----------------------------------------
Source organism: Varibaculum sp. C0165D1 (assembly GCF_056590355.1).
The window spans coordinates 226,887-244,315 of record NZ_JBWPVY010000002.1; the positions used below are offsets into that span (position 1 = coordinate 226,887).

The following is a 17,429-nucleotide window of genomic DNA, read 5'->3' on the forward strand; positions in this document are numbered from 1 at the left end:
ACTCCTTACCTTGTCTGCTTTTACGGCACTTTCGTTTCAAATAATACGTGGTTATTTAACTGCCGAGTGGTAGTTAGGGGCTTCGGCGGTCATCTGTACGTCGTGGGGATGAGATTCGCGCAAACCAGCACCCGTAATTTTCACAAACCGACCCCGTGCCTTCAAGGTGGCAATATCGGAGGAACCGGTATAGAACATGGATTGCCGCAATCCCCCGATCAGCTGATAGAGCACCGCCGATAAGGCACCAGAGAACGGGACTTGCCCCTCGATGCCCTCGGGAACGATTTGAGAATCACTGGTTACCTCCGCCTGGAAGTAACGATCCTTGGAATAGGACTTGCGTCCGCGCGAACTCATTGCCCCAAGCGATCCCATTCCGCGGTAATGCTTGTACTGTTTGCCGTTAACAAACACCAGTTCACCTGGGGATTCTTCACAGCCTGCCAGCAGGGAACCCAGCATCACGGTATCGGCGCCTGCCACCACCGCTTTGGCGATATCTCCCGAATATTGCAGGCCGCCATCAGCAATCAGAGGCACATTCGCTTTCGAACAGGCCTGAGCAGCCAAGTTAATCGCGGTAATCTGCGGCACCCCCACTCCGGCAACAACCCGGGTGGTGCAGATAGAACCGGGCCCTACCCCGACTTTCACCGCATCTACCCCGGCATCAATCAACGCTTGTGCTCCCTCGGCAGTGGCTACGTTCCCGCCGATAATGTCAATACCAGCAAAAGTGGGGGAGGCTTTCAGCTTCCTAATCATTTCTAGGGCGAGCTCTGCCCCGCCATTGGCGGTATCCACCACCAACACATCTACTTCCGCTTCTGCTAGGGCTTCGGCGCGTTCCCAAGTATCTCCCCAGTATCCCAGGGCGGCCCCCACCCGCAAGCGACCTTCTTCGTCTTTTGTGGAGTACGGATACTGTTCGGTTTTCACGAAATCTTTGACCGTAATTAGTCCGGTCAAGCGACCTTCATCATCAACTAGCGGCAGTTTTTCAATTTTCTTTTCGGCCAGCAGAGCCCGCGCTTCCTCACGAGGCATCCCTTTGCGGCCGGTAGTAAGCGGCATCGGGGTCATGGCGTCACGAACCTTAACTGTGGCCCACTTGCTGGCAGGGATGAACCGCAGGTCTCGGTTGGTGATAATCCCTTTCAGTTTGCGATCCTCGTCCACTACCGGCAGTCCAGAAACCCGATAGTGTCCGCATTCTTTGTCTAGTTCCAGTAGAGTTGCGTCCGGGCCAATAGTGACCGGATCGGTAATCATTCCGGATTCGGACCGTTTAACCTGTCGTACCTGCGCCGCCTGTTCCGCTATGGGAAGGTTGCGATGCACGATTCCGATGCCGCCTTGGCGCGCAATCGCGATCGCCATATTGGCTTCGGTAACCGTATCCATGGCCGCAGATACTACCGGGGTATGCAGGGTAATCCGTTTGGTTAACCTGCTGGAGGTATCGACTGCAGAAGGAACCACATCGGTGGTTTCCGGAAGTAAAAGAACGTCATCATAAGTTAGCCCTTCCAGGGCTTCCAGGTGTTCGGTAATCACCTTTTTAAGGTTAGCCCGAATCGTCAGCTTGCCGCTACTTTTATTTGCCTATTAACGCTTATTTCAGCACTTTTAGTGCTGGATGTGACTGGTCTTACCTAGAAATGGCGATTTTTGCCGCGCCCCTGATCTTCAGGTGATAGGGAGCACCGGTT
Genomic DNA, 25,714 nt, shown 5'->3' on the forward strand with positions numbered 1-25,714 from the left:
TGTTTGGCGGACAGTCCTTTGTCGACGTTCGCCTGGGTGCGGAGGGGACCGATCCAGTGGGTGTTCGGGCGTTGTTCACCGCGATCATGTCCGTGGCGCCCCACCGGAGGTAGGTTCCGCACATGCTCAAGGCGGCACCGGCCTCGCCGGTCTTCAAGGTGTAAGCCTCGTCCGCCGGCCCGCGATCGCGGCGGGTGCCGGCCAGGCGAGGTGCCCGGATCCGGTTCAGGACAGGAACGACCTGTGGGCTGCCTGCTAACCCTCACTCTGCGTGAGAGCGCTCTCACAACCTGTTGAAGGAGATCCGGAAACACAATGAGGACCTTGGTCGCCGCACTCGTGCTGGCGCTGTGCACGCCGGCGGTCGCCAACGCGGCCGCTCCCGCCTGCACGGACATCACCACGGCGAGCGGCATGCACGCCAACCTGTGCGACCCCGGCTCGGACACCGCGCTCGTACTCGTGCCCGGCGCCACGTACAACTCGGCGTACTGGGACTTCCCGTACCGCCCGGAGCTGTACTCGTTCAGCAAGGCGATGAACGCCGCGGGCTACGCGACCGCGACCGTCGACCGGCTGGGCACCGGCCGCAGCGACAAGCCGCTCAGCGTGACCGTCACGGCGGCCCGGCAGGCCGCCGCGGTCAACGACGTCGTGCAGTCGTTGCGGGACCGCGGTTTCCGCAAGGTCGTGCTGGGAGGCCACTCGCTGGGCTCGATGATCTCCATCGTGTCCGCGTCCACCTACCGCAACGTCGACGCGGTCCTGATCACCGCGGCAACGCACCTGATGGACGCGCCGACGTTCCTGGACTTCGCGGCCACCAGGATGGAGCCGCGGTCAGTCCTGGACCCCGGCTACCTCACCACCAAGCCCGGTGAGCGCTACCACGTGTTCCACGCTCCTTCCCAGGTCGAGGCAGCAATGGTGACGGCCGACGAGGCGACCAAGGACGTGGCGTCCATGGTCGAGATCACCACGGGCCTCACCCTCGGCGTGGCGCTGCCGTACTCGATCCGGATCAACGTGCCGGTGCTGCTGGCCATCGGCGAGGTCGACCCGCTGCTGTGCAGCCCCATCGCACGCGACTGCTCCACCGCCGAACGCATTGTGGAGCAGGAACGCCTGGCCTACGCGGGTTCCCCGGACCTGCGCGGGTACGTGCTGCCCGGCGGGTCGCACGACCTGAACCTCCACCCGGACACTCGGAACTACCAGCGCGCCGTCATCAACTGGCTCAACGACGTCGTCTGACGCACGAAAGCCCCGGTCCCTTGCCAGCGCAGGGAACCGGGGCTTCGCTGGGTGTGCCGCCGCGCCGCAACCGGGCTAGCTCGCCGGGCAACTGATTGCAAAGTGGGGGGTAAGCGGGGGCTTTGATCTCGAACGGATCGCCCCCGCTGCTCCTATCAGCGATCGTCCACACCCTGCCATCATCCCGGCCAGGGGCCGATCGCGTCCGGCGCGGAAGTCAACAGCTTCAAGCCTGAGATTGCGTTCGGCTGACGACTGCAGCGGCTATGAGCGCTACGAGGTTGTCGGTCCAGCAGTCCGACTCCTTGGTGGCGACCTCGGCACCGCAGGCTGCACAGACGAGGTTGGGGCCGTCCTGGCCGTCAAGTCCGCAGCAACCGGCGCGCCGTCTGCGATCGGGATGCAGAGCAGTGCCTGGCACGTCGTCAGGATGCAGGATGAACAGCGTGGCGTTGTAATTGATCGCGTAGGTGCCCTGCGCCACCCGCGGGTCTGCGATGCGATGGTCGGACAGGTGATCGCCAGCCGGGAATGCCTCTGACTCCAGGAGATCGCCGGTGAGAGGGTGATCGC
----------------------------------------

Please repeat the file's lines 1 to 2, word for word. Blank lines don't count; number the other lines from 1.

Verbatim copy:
Source organism: Varibaculum sp. C0165D1 (assembly GCF_056590355.1).
The window spans coordinates 226,887-244,315 of record NZ_JBWPVY010000002.1; the positions used below are offsets into that span (position 1 = coordinate 226,887).